During the history of the European Union, 2013 will go down like the year during which the obstructions of electronic invoicing were removed. Innovative European Directives are going to utilise technology to strengthen business operations, with objective of reducing expenditures and expanding business efficiency. As such, the European Commission wishes to improve electronic invoicing and insure prevalent usage of electronic invoices through the year 2020.
A Journey Through Electronic Invoicing Legislation in the European Community
From 2001, the European Union manages electronic invoicing through Directive 2001/115/EC. Twelve years afterwards, Directive 2010/45/EU - which in several member countries was executed before January 1st, 2013 - amended the current regulating framework for electronic invoicing.
Council Directive 2001/115/CE was made as a response towards need to legislatively establish how conventional paper and electronic invoices must exist together. Additionally to normal demands, the Directive also established that Member States must accept invoices sent by e-mail if their legality of origin and stability of content was assured through one of the listed below ways:
- A Sophisticated electronic signature.
- An established set-up of electronic data exchange, generally known as EDI, for acronym in French (change de Donnes Informatis).
Irrespective of the early intention of the European Commission to standardize legislation on electronic invoicing, in reality, the Directive was ambiguous and brought about various difficulties in intra-EU transactions. Several of the contradictory statements defined inside the Directive can be the underneath:
- Member States that desired to toughen the necessities for legitimate electronic invoicing thru innovative electronic signatures and accredited electronic certificates were allowed to do so.
- Member States wouldn't be able to apply any kind of obligations relating to the application of electronic invoices.
- Member States were permitted to undertake and approve internal rules to determine the legality of an electronic invoice, with out the need for using any of the two accepted procedures (innovative electronic signature and EDI systems).
Amongst other consequences, this meant that it had been tough for organizations from versatile States to connect with organizations from more severe states. After all, the 1st must meet the regulations of the land of city; to match the requirements of the State of the latter. Even among Member States that demanded an enhanced electronic invoice there were troubles, as they were handling different security levels (thru the innovative electronic signature or just a registered electronic signature).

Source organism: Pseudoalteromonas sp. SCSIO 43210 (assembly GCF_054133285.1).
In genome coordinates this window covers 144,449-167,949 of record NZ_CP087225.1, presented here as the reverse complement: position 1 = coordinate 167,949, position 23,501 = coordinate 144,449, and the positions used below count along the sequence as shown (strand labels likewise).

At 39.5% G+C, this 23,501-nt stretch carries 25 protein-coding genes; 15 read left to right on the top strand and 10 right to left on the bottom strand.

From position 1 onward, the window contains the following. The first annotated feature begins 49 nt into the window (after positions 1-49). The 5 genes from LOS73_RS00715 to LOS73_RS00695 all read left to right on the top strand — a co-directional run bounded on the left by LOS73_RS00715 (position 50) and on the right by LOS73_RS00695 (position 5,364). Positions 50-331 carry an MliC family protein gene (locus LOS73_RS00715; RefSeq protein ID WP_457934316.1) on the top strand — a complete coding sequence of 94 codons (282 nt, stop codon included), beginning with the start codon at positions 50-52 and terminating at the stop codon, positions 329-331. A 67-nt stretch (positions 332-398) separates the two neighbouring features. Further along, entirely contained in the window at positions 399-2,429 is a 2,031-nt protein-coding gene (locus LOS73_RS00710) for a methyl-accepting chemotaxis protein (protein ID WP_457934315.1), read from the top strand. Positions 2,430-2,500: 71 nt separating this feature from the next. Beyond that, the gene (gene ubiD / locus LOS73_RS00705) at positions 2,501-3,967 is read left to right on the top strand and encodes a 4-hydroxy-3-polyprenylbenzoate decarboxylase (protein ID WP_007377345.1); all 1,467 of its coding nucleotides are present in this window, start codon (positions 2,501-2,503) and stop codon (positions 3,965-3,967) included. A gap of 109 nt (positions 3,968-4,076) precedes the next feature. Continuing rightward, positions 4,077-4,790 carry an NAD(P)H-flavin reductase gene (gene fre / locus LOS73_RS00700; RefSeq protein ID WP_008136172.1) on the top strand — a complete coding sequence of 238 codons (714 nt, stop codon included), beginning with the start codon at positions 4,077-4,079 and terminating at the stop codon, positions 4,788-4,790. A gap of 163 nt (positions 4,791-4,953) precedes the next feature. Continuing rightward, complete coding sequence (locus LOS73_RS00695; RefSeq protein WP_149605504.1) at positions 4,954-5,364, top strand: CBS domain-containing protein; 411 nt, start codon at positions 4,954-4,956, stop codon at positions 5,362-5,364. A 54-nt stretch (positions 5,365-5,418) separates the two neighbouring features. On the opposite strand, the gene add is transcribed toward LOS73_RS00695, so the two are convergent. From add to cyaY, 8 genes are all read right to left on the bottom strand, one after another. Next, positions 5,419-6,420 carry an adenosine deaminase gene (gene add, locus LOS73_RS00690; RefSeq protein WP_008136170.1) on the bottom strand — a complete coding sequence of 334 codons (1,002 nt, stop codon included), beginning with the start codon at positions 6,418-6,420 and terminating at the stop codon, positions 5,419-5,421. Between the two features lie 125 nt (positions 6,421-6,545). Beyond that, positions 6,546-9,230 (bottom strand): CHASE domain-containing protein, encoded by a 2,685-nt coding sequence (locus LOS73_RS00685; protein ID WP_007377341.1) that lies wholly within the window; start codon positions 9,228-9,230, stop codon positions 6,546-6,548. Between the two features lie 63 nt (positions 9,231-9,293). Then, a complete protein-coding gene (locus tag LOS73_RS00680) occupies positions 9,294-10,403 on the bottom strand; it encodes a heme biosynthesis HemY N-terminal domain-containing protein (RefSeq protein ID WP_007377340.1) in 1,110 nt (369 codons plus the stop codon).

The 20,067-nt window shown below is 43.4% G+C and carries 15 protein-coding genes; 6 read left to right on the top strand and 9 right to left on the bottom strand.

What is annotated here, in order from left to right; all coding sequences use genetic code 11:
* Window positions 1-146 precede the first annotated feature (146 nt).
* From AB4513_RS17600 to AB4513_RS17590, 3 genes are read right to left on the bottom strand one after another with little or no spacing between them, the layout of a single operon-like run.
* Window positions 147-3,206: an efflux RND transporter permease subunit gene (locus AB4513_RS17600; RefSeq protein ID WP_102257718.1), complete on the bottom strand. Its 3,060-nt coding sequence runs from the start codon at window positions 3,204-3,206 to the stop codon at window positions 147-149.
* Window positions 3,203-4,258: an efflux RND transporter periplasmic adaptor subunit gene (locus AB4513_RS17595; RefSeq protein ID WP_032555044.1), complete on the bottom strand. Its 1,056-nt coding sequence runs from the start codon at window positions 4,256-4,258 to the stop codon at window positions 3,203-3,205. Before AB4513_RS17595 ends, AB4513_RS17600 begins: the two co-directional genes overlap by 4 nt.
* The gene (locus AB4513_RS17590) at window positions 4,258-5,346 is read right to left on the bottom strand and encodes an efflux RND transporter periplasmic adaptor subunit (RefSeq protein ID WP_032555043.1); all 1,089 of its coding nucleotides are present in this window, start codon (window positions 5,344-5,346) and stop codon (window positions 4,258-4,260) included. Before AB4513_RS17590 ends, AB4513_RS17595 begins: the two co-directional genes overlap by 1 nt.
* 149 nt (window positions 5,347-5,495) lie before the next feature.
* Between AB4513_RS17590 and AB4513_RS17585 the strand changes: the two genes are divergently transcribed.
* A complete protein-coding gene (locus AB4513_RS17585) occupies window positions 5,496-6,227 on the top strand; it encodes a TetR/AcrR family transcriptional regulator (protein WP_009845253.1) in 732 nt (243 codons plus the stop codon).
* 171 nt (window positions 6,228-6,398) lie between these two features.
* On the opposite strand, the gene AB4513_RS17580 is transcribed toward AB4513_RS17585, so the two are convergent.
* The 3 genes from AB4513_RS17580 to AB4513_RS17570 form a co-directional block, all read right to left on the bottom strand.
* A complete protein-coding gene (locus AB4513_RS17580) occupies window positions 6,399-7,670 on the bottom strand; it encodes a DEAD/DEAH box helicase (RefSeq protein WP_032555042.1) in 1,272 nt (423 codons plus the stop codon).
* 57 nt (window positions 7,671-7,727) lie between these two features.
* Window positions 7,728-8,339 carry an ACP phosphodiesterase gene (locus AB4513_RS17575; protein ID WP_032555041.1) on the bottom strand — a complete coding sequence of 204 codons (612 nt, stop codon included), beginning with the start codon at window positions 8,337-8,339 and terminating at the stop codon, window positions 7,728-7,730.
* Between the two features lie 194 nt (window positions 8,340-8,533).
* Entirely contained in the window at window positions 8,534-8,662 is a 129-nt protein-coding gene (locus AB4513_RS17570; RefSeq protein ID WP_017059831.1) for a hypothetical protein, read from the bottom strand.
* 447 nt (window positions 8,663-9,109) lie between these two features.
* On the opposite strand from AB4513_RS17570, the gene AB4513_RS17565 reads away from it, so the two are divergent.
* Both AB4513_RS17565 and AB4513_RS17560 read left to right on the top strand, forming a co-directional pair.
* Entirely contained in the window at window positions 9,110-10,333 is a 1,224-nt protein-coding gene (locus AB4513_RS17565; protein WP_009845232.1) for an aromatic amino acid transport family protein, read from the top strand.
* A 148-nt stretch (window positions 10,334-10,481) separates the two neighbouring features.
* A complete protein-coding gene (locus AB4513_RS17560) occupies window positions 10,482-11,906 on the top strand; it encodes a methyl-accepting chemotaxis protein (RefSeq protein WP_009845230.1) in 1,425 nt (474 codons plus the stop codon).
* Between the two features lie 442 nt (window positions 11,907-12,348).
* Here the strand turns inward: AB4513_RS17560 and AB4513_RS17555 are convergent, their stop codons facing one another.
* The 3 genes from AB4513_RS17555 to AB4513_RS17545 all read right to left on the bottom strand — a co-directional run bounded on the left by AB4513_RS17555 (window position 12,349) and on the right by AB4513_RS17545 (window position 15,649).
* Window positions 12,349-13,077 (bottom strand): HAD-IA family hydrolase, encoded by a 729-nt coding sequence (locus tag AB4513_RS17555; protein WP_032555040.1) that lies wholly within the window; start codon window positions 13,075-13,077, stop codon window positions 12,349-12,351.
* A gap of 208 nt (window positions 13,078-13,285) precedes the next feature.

Thankfully, Directive 2010/45/EU - administered all through the year 2013 - to some extent fixes this circumstance of uncertainty involving electronic invoicing. The major distinctions in between the two directives are as given below:
- Conventional paper and electronic invoices are equivalent on a legislative and economical level.
- The reliability of integrity and origin of content are yet required in both formats, but participants are not forced to utilize an electronic signature or EDI exchange system. On the latest Directive, similar systems depending on internal corporate controls will also be permitted.
- The invoice receiver must accept receiving invoices in electronic format, whilst this is also not mandatory regarding conventional paper invoices.
A Critical Point of view
With Directive 2010/45/EU, the supplying organization and the client are free to choose the desired choice to guarantee the legitimacy of integrity & origin of electronic invoice. Eventually, since 2013, the new and 3 rd option for administration has accomplished importance, aside from the electronic signature and EDI data exchange. This 3rd methodology allows organizations to utilize other methods depending on internal regulations.
However, this modern option -internal business control- is truly a wide and uncertain idea, basically because over one type of technique is allowed, for example matching-up the invoice with the corresponding bank payment. A combined business modus operandi will exclusively practical after a time period of day-to-day implementation.
In contrast, the truth that demand of endorsement from the recipient primarily concerns electronic invoicing rather than to paper's format; this shows that EU is offering time to companies and customers to get used to the new digital condition.
There's no skepticism that this inclusion of such new invoicing process systems will drastically improve invoice generation, sending and reception; which in return, will result in cost reductions. Alternatively, the problems associated with safe-keeping and custody brought on by the electronic signature will vanish.